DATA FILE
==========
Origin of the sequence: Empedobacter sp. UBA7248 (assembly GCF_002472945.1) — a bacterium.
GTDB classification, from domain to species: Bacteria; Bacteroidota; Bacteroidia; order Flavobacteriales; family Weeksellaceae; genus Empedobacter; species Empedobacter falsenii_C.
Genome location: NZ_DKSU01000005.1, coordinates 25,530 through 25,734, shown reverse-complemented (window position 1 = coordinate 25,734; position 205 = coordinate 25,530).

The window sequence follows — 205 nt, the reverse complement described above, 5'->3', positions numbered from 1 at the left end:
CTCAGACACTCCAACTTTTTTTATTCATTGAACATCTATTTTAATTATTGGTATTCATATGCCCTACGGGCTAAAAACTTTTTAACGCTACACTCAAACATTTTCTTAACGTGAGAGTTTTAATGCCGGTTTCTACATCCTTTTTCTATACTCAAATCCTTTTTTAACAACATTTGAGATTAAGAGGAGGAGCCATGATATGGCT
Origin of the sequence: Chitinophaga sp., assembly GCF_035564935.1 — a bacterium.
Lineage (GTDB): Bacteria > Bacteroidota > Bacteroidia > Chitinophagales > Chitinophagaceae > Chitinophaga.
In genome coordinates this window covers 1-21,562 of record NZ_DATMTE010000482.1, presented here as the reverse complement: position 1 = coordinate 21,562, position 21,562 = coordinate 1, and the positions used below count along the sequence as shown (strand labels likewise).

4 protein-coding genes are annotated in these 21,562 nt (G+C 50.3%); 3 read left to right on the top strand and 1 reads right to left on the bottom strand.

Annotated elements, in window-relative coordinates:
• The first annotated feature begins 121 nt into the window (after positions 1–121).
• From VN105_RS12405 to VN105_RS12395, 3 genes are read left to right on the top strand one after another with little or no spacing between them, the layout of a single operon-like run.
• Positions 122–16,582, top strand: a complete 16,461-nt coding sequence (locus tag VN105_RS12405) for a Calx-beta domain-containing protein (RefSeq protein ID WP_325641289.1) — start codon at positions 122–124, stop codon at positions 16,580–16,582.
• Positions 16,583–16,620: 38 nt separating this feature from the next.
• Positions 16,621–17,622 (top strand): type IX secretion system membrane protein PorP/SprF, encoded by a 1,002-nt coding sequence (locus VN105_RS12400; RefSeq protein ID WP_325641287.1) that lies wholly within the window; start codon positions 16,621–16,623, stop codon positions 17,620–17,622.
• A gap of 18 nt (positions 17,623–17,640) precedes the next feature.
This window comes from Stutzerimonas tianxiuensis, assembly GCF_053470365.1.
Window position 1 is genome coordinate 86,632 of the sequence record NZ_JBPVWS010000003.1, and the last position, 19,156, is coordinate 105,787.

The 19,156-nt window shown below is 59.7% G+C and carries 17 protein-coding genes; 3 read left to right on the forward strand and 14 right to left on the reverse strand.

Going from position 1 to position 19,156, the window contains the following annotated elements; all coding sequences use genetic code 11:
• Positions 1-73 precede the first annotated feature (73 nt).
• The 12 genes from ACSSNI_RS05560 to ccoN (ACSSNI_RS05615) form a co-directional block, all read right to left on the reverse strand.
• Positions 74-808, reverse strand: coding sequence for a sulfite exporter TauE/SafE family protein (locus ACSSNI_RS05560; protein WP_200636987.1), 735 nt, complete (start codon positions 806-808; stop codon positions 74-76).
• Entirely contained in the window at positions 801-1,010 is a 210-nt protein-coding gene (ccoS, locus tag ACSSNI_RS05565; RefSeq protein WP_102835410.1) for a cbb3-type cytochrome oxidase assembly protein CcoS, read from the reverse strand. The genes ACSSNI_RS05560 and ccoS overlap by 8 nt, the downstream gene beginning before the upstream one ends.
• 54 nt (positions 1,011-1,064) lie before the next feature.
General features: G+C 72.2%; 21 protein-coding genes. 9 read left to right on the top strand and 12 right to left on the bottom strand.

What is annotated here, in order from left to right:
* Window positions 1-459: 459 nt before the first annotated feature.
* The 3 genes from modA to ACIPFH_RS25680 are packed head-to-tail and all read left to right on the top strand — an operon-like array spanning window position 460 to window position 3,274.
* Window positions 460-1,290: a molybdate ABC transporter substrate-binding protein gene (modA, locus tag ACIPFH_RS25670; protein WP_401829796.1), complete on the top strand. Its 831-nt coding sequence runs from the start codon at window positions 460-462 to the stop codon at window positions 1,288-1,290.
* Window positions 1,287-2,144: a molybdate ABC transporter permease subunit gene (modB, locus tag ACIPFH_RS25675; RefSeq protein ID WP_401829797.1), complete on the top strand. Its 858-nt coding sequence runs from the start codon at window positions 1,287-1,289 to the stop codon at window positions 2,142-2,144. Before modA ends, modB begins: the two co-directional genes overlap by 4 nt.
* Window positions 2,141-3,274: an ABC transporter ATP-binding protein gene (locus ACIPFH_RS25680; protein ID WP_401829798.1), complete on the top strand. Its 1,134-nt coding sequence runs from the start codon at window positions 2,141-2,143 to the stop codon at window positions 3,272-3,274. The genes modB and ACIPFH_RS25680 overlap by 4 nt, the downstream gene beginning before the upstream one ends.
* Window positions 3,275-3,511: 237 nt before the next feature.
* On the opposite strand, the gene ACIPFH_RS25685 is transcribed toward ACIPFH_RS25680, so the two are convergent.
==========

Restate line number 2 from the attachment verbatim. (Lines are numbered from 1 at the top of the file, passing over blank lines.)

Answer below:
GTDB classification, from domain to species: Bacteria; Bacteroidota; Bacteroidia; order Flavobacteriales; family Weeksellaceae; genus Empedobacter; species Empedobacter falsenii_C.